“Something comfortable in our vulnerability”: On Freewill and Empathy

We each struggle to balance our passionate vulnerabilities with our comfortable securities.

Then we find there is something comfortable in our vulnerability, and something secure in our passions, and that our ideas on life and the way we are is not so straight forward.

It’s tangled — a cosmic interplay of elements, of observations, feelings and decisions.
There is most likely an overarching formula for the ordering; we’ve peeked at nature’s own golden ratio.
But oh, at that universal existence level, which hosts such guests as us, how to account for that strange little variable called freewill?

Is it truly free?

And does it even matter?

I like to tell myself that it is and that is does, even if I don’t necessarily know that it is, simply because something in us likes to tell us that it does. And perhaps there is a formula for that very belief that it does, that makes it so that it is not — free, that is.



But let’s say freewill is indeed ours entirely.

 We are free-willed beings living in a world where freedom is perspective.

It is all in you; it is the freedom you give yourself to see what surrounds you. It is the freedom that you want to experience, and the binds you wish to keep.

We interact uniquely in a new world built on symbolism- where the objects in our lives have meaning because we have ascribed meaning to their structures. We, as a society — as a species, and in some cases as creatures with a brain and a heartbeat, have agreed on shared meanings.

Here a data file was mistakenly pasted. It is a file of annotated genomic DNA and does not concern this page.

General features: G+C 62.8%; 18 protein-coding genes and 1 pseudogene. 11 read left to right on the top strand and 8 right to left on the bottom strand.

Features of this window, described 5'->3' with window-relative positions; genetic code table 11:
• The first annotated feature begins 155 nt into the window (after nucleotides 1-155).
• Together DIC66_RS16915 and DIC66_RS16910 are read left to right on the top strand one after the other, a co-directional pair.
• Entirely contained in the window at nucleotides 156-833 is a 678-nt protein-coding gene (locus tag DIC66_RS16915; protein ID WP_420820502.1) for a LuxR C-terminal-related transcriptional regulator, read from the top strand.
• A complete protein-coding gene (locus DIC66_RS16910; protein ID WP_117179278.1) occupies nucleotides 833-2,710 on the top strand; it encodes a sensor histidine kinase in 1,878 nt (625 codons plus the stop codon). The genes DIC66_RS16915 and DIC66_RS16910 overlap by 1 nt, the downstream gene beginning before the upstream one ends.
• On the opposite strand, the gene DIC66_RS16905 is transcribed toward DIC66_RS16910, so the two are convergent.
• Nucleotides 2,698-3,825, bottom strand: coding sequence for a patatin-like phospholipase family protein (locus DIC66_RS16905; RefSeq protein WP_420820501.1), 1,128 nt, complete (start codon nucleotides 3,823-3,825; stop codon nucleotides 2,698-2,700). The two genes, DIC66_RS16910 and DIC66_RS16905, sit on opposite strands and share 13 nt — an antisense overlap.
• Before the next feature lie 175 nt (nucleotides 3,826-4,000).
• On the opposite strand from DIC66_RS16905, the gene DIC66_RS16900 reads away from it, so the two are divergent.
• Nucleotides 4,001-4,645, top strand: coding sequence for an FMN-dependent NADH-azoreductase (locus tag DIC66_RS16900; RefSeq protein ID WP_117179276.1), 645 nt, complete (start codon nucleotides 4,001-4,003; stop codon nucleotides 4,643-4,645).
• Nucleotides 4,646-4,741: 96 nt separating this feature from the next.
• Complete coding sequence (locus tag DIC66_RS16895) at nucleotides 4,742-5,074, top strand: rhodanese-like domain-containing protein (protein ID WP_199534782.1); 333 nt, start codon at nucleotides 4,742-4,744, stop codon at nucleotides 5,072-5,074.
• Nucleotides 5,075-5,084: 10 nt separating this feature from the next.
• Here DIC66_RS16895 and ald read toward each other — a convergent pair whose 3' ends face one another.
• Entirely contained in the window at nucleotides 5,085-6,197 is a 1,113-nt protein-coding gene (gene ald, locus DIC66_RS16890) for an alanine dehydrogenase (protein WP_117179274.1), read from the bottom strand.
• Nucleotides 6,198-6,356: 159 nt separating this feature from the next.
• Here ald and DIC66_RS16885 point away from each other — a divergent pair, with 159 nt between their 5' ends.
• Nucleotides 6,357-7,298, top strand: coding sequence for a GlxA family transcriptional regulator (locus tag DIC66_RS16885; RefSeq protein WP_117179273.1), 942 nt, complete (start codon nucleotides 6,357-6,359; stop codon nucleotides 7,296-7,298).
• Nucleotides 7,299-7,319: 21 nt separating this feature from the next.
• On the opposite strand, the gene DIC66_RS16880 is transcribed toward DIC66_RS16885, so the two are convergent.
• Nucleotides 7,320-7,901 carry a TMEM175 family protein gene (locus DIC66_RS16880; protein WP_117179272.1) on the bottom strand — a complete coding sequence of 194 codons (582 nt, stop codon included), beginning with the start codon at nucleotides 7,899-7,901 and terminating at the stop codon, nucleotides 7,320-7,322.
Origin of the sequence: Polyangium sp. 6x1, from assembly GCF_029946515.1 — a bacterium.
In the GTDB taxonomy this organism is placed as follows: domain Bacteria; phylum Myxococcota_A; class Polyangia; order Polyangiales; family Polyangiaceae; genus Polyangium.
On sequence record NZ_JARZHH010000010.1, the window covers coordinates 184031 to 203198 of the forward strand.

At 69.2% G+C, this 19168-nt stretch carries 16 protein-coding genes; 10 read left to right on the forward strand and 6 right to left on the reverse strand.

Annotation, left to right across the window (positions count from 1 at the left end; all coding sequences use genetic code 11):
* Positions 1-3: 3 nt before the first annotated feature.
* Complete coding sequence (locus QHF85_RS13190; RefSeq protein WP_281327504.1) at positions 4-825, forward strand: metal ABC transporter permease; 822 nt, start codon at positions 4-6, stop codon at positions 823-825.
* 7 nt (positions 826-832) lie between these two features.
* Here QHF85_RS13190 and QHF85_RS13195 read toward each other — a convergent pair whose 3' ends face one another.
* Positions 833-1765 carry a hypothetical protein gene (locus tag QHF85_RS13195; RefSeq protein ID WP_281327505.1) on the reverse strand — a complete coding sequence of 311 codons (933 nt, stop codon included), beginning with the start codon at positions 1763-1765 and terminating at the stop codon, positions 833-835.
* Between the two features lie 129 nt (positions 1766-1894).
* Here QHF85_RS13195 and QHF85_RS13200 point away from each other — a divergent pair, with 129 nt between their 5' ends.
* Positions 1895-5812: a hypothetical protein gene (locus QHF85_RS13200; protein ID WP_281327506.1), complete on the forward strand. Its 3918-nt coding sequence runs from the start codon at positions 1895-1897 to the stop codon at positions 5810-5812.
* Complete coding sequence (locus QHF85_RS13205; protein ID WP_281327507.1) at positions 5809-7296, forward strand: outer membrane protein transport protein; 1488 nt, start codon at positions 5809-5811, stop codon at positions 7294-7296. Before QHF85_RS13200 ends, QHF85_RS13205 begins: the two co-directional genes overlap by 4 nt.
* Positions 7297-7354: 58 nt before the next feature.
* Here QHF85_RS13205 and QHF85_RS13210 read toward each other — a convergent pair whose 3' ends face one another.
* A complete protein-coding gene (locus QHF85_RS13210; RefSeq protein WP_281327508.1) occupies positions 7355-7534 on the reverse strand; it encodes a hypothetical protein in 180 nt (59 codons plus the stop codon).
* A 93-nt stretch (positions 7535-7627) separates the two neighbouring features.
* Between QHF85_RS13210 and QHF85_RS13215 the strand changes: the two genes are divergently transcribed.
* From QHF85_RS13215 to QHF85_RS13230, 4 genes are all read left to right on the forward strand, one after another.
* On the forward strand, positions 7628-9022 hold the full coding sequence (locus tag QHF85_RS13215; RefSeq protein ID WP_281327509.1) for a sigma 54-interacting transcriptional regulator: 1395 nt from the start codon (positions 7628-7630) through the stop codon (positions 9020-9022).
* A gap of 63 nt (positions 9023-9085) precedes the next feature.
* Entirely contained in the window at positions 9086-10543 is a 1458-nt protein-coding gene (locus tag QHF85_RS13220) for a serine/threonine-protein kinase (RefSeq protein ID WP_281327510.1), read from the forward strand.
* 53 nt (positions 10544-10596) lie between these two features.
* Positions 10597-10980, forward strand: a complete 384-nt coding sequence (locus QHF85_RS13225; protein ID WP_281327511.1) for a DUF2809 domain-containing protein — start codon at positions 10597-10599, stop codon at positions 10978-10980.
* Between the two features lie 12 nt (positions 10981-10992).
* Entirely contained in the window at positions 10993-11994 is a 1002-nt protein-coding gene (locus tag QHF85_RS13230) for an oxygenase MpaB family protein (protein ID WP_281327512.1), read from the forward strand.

You have the freedom to be as un-free or free as you wish to be. You may operate within the physical limits of your context, and you may challenge your context.

Standing in the way of your perceptive freedom may be the very idealistic constructs, the fictions, that humanity subscribes to. They were made in the name of progress; for our survival, our safety, our insurance policy, our strategy and now, for our convenience; this is the evolution of our constructs.

Convenience is not necessarily bad nor good – the context, the implications and the goals are to be considered. What does a convenience help accomplish?

Are you subscribing to conveniences? Are they helping or hurting your overall well-being? It’s your freedom to decide and to take action. If something hinders you from taking action, it is your freedom to seek help.

 We know what it feels like to hurt, and it hurts to see another hurting. We experience the world’s feelings both first hand and through observation, when we see someone fall down or finally accomplish a technique, the same mirror neurons fire in our own minds as in theirs.

It is due to our freedom to interact as we choose, and to fall — to feel anguish, that we understand and have empathy.

And it is due to our ability for empathy, that we feel love.

We can try to understand the world from another’s perspective, and we care enough to want to help, because we feel connected and we try to see the world from their perspective.

And that is a beautiful thing.

While we are each unique, together we are one entity. We communicate ideas and grow as an intellectual body, one connected to those in a present, and to those in our past and future via written text- agreed upon symbols.

And thus through this sharing of perspective, the world becomes a multidimensional space for us to explore our evolving creativity. It is a space that facilitates our discovery for our capacity to love.

Collectively, we all feel the same universe in our own unique ways, and together, we feel it in a larger way.

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